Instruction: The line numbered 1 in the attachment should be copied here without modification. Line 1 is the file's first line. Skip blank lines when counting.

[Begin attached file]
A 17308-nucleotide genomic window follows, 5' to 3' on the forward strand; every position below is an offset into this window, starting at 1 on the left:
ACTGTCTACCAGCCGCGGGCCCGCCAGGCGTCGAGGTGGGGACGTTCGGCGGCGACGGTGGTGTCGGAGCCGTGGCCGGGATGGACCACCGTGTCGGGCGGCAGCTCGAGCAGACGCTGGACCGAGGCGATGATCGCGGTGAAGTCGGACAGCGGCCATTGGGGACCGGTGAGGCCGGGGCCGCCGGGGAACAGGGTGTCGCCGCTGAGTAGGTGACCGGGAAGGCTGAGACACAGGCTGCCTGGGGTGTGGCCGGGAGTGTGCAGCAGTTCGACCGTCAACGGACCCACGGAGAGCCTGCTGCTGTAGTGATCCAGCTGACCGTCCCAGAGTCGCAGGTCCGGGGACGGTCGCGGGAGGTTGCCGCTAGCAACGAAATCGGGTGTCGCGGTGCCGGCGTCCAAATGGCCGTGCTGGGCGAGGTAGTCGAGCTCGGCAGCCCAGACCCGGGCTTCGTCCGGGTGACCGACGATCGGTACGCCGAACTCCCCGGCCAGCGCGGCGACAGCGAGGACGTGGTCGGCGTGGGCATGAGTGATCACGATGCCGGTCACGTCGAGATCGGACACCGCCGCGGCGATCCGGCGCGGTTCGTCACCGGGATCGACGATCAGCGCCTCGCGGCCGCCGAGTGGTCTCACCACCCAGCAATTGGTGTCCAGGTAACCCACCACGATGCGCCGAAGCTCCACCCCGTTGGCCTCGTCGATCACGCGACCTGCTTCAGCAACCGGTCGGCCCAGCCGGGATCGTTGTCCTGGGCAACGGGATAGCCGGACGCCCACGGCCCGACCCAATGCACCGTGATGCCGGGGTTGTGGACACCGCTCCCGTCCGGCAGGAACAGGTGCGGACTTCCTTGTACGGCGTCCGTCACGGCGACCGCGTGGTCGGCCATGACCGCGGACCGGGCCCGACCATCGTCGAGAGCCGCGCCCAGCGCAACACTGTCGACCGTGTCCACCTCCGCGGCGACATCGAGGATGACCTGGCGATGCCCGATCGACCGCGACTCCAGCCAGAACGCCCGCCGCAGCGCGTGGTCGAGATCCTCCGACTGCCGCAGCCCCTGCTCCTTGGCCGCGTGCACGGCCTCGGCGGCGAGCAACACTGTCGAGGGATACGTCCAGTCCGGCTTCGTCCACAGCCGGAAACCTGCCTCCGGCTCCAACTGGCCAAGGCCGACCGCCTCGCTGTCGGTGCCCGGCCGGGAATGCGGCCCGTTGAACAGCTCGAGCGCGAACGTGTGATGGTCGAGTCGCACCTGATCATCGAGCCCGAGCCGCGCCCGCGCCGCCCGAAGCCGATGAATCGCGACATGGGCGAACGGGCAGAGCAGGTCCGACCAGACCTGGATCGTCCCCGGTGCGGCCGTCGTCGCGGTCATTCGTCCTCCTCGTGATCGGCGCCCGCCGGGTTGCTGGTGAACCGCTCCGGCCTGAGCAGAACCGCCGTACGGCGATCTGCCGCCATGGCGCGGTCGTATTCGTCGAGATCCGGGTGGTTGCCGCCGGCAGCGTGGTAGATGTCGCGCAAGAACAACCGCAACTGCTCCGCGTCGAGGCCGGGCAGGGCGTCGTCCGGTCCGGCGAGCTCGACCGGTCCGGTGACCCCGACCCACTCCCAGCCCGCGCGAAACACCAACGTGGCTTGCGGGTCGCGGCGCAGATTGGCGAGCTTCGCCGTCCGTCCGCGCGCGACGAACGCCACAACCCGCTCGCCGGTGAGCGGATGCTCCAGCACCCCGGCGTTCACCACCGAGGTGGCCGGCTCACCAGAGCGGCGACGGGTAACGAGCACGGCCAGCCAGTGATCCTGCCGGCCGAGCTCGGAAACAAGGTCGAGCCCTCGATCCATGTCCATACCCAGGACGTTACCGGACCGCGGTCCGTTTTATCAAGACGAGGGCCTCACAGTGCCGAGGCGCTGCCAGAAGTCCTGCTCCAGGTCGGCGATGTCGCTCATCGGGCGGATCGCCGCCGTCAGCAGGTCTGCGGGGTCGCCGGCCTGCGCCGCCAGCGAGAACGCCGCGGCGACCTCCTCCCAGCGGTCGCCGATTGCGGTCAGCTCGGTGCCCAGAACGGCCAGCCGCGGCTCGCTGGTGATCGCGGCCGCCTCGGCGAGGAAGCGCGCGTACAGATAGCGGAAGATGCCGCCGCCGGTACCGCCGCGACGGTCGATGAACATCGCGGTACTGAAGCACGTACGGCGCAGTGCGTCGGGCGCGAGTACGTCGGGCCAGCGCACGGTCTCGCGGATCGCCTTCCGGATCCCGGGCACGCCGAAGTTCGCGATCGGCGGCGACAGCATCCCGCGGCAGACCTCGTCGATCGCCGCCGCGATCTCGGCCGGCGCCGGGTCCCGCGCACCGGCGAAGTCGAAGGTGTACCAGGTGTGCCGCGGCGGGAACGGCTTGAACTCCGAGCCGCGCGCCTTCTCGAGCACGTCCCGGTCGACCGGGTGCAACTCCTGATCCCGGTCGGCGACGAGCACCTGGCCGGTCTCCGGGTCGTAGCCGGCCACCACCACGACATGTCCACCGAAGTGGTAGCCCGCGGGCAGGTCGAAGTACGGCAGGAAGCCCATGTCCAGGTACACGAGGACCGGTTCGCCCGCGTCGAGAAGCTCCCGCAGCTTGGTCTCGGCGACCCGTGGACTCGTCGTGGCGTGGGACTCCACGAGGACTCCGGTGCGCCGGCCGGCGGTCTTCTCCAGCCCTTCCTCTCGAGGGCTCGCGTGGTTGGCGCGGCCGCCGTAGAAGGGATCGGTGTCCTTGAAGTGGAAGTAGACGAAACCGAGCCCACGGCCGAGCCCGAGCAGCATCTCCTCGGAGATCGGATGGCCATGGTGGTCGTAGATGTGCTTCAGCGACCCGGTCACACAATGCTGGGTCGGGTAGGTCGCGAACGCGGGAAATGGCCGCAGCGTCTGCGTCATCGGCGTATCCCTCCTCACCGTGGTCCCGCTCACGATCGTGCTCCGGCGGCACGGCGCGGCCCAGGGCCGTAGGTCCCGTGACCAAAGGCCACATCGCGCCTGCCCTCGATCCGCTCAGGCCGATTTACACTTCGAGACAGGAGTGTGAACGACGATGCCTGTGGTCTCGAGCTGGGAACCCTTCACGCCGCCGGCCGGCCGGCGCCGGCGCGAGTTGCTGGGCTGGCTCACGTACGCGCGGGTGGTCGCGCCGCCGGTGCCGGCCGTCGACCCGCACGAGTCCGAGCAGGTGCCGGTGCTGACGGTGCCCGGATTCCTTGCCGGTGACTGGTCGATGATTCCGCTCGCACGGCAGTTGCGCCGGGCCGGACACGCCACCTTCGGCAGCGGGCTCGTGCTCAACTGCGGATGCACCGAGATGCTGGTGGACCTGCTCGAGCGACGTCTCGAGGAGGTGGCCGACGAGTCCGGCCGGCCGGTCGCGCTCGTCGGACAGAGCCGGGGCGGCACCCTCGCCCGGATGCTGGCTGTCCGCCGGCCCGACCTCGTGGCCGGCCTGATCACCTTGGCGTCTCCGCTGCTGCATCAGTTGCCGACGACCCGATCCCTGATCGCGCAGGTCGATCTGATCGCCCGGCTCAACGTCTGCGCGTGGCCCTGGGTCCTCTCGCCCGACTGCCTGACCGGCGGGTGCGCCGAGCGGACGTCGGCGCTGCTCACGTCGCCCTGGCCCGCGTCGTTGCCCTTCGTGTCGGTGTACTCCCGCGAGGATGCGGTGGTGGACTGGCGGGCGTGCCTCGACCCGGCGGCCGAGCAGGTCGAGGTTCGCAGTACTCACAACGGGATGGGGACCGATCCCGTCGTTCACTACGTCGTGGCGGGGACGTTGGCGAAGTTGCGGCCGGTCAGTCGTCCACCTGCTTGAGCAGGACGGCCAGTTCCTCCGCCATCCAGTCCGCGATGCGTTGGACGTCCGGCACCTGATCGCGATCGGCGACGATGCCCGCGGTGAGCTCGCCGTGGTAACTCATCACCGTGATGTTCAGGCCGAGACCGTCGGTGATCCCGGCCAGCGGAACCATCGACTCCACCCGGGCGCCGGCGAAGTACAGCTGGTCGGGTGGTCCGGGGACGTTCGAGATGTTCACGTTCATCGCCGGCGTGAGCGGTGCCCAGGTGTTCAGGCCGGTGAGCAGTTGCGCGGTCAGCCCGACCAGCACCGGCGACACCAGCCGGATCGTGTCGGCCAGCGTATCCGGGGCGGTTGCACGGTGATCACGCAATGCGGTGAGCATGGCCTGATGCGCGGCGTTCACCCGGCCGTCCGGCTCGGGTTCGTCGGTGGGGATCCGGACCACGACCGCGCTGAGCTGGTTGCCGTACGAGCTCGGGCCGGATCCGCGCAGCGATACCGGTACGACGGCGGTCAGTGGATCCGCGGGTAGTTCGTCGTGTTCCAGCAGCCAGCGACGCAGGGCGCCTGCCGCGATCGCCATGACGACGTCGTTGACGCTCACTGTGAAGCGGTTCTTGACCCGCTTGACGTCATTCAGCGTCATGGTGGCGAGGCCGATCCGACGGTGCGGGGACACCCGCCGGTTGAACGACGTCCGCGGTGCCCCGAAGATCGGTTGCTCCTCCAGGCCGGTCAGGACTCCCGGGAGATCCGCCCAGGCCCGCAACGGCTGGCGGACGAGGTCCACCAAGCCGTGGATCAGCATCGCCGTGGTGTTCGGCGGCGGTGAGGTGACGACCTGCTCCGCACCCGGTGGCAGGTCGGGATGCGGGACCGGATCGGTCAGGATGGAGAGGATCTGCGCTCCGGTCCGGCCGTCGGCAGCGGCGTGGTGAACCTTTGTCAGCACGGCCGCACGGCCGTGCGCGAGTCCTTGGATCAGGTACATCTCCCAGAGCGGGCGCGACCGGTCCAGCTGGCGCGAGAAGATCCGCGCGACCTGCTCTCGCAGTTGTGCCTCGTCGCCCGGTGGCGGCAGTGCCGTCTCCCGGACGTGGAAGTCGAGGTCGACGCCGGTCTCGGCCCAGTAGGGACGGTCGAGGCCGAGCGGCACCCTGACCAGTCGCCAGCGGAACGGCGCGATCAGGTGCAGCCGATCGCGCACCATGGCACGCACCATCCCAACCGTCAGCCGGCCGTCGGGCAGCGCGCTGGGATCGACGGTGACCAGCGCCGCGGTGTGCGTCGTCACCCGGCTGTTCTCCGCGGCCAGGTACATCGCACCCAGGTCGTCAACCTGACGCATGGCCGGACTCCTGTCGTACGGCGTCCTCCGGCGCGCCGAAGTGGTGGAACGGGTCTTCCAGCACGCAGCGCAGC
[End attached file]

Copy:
A 17308-nucleotide genomic window follows, 5' to 3' on the forward strand; every position below is an offset into this window, starting at 1 on the left: